What is Retinal Vein Occlusion?
As it is the case with any other organ in our body, there are blood vessels that nourish the retina and blood vessels that take the blood rich in carbon dioxide and other waste products from the retina. Blood rich in oxygen and other nutrients enters the retina through the central retinal artery. Deoxygenated blood, on the other hand, leaves the organ via the central retinal vein, once it has been collected from smaller blood vessels and capillaries.
When the central retinal vein gets blocked the person is said to suffer from central retinal vein occlusion. The severity of the condition determines the intensity of symptoms and vision loss. Central retinal vein occlusion is classified into ischemic and non-ischemic.
The condition is equally reported among men and women while it mostly occurs after the age of 50. The disease reaches its peak incidence in individuals in their 60s and 70s. The risk factors for central retinal vein occlusion are practically the same as those associated with stroke and coronary artery disease. Glaucoma, inflammatory or infectious conditions such as sarcoidosis, tuberculosis etc. are also considered potential contributors to the disease.
One of the most common complications of the condition is neovascularization affecting the front of the eye, to be more precise the iris. It subsequently leads to an increase in intraocular pressure, a type of glaucoma known as neovascular glaucoma. The effects of neovascular glaucoma are highly detrimental. Namely, such patients are at great risk of permanent vision loss. Neovascularization may additionally affect the back of the eye, precipitating bleeding into the vitreous and accompanying retinal detachment. Neovascularization, in general, is considered a rather serious complication of the disease. It occurs 6-12 months after the occlusion and if left untreated in approximately 60% leads to bleeding into the vitreous. Finally, certain numbers of patients are confirmed with macular edema, another complication of central retinal vein occlusion.
Although laser therapy, the cornerstone of treatment for central retinal vein occlusion associated neovascularization, might be very successful with practically all complications, it is simple ineffective when the retina gets affected by scar tissues, a complication known under the name a macular pucker or an epiretinal membrane.
How is Central Retinal Vein Occlusion Managed?
In spite of all efforts, the prognosis of central retinal vein occlusion is not so good. All risk factors as well as illnesses which tend to stimulate progression of damage or trigger recurrence of occlusion are supposed to be identified and properly dealt with.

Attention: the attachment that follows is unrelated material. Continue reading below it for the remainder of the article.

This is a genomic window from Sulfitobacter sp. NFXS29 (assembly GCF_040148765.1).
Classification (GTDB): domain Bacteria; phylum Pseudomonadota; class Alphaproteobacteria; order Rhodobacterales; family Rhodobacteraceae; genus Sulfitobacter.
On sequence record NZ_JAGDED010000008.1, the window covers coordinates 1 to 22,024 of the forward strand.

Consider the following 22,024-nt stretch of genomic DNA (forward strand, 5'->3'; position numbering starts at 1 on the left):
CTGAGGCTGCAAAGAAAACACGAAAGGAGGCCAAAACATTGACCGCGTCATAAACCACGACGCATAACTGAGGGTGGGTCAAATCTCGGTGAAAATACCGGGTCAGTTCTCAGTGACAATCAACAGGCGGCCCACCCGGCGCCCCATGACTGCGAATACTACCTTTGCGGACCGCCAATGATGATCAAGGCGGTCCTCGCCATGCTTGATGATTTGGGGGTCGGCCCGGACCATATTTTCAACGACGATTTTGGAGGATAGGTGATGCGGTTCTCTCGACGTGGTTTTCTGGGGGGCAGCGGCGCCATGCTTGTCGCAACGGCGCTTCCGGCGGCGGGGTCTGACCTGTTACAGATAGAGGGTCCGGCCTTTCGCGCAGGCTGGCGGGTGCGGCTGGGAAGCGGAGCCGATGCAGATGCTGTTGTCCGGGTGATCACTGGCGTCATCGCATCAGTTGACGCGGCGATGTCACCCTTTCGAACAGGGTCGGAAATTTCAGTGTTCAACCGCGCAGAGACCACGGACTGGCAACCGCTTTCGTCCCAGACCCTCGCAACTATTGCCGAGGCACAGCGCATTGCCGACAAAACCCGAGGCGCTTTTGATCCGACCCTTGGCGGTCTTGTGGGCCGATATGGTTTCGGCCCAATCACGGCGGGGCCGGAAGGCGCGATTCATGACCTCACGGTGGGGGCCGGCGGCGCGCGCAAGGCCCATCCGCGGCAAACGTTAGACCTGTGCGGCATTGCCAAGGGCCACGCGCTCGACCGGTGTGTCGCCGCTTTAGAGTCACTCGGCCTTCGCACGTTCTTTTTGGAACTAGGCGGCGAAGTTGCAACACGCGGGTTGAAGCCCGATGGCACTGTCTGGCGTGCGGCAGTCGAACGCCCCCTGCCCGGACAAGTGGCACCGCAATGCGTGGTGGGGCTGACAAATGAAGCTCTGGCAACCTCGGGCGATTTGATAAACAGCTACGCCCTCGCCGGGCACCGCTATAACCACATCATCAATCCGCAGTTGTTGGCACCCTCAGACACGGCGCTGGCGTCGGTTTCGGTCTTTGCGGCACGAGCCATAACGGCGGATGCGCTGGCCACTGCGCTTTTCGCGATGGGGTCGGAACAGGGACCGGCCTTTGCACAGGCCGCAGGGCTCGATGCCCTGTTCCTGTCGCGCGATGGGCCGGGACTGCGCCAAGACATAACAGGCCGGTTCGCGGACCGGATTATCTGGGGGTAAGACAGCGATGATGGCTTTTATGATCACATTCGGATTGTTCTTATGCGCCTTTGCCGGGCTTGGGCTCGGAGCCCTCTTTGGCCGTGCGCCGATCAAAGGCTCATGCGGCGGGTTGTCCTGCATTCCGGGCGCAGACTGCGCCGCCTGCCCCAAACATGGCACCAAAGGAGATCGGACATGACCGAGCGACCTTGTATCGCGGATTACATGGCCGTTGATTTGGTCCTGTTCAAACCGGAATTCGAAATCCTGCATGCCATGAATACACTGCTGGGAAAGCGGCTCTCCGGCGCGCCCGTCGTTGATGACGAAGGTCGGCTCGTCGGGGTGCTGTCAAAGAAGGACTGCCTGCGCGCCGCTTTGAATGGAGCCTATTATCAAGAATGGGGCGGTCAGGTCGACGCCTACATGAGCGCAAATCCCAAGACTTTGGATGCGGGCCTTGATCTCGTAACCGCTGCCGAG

The condition is closely connected with glaucoma, systemic hypertension, tobacco use as well as hyperlipidemia or hypercholesterolemia. Also, it may easily result from atherosclerosis and is reported to affect more people suffering from diabetes and coagulopathies. Therefore, these conditions should be properly managed and central retinal vein occlusion can be prevented. Even if the problem occurs its recurrence may be successfully avoided with more aggressive treatment of the underlying cause. Scientists have confirmed that women taking oral contraceptives are prone to coagulopathies and blood clot formation. This also explains why oral contraceptives are another reason behind central retinal vein occlusion.
One of the efficient drugs that can prevent occlusion not only in the retina but also in other organs in the body is Aspirin. It is supposed to be taken in small doses on a daily basis. Aspirin must never be prescribed to people allergic to the drug no matter how efficient it can be against vascular occlusion.
One of several complications of the condition, macular edema, is treated with intravenously administered bevacuzimab. The drug inhibits proliferation of endothelial cells, vasculogenesis and angiogenesis i.e. blocks the effects of VEGF (vascular endothelial growth factor). Additional help is achieved by corticosteroids. They are also administered intravenously. Since patients with macular edema might need prolonged treatment with steroids which should be maintain within optimal range they are generally recommended sustained-release steroid implants. This is a drug delivery system implanted in the eye that gradually releases corticosteroid to the posterior eye segment.
In more complex cases of the disease, the retina gets affected by neovascularization. New blood vessels start to form which might cause detrimental effects on the vision and trigger additional heath issues. The most severe associated problems are glaucoma and retinal detachment. These complications develop within 6 months after the very occlusion. During this period of time patients are due to have regular eye check-ups. If neovascularization is confirmed, laser therapy is indicated.
Laser photocoagulation therapy is sometimes combined with anti-VEGF therapy. However, conservative approach might not be sufficient enough to prevent new blood vessels from forming or simply cannot deal with subsequent complications. This is when surgery takes place. Vitrectomy is one of the standard procedures done in people suffering from bleeding into the vitreous and threatening retinal detachment. Surgery is also indicated in patients suffering from neovascular glaucoma.
And finally, there is a new treatment tested. It includes injection of anti-vasogenic drugs. The drugs prevent new blood vessels from developing. The results are promising but this treatment approach is yet to be approved.